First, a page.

symphony, have been able to raise that one-fourth, but if we are having trouble
having to raise one-fourth where would we be if there was no United Arts and we
had to raise all of it? You can see the great importance of United Arts. I think it
is a spectacular plan for Central Florida Arts, and we can not give enough credit to
[former] Mayor Bill Frederick for having organized it and put into effect.
S: If you say you are having trouble meeting your one-fourth budget commitment, then
what did you do in those years before?
T: We did not have as much income.
S: You simply had a smaller budget.
T: No, of course, United Arts is getting some of the money that we would have gotten,
and it varies from organization to organization. But in our case we were able to
raise about as much as we ever did and we get all of that extra, three times as much,
from United Arts. I think some of the other organizations might disagree and feel
that they are not benefitting that much, but they are benefitting a great deal.
S: So each of the seven member organizations has to raise a certain amount [of money]
which is matched?
T: Yes. For instance, in the Bach Festival, it is computed that we would need $188,000.
What we get from grants and things is deducted, that is from the state grants, and the
balance would come from United Arts, but we are to raise approximately a fourth
of it. If we do not raise the fourth, they do not give us their three-fourths.
S: So $188,000 is your annual budget.
T: That is not the whole budget, that is the amount that we get from United Arts.
S: I see.
T: I mean, that is the total amount that we get from the state of Florida grant plus
S: Right. What do you think is better? Having annual gifts and annual fund raising,
of course, is important, but how important is it to also have endowments or
T: Well, it is always nice to have it. I have some doubts as to whether enough could
ever be raised to where the income would be very significant. I always wonder in our
case whether it would be wise to build up an endowment, because if something
happened that the Bach Festival disintegrated, either we had a poor choir or for
various reasons it no longer was worth operating, then you have this endowment
fund. What do you do with it? So it is some risk in building up an endowment fund
for anything as risky as a musical organization. However, practically all of the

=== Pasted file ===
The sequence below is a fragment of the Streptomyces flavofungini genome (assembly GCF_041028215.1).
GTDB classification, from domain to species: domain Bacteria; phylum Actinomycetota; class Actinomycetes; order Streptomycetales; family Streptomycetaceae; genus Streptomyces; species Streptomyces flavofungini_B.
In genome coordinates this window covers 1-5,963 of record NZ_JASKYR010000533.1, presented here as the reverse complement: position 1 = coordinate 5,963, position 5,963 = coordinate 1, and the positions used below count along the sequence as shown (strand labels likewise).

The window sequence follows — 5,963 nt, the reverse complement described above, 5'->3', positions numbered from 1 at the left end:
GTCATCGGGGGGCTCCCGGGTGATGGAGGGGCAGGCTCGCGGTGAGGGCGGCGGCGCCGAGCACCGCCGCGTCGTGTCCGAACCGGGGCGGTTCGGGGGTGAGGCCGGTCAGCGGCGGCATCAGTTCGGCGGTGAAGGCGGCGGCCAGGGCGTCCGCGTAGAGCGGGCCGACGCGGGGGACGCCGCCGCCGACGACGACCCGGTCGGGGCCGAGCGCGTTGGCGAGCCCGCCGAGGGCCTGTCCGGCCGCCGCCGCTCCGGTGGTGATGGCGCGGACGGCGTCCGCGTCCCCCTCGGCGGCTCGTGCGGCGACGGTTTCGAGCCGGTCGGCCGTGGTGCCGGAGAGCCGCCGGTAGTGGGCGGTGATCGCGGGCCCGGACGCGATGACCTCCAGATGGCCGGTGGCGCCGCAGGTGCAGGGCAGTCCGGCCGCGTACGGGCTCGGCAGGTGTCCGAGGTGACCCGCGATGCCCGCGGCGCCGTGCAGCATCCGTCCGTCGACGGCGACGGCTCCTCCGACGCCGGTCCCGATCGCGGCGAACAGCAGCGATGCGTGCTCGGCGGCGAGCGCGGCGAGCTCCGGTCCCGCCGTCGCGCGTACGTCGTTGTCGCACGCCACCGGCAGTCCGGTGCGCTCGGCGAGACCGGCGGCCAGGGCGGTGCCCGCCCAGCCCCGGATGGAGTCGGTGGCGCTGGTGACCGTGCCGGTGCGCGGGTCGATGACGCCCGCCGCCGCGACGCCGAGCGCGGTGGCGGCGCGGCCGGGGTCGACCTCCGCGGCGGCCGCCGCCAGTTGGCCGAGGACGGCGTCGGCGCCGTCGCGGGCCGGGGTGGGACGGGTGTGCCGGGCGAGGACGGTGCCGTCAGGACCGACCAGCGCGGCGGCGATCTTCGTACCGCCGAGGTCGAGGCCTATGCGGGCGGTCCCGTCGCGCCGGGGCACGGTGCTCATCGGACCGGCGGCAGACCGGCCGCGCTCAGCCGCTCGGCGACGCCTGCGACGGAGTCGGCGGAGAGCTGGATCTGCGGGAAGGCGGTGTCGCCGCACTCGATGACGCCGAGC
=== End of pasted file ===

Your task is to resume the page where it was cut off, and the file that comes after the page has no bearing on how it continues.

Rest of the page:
organizations wish they had one.
S: Right, yes.
T: Most of them are trying to build up an endowment fund.
S: Right. I have heard of orchestras buying a chair, you know, buying a principal
T: Oh, that is fine if you can do that. If you are sure that the orchestra or organization
is going to last forever, then of course it is fine to have the endowment fund and
have a chair endowed, or whatever you can do with the endowment money.
S: In one of these interviews I have read about, you made an interesting statement
about government support, that you thought it should be kept at a minimum.
T: Well, I do not. That is not exactly consistent with what I am doing, because I am
urging the State of Florida to give us all it can. I would not say that it should be
kept to a minimum, except for the cost to the taxpayers, but you know in Europe
there is practically no private money that goes into the arts. The operas and
symphonies are entirely paid for by the government. Well over here, I think that we
are very lucky that nearly all of the money is paid for by private gifts and only a
small part by the government. But when you look at the alternative to what we are
doing, the government doing everything, I think that we are just real lucky that we
get as much as we do, but there is nothing wrong with the government giving you
S: Do you think that if we depended to much on the national endowment, things like
that, that they would dictate what we needed to [do], how we needed to run our
T: They have not. That, of course, would be awful, if they used their power in grants
to control the way we are doing things, but I do not think that has happened so far.
I think the only place we have heard a squawk is in the photography recently, where
S: [Robert] Mapplethorpe.
T: The gentlemen was Mapplethorpe. It was so bad that some of the people in the
government began objecting to paying for it, but unless you get something that is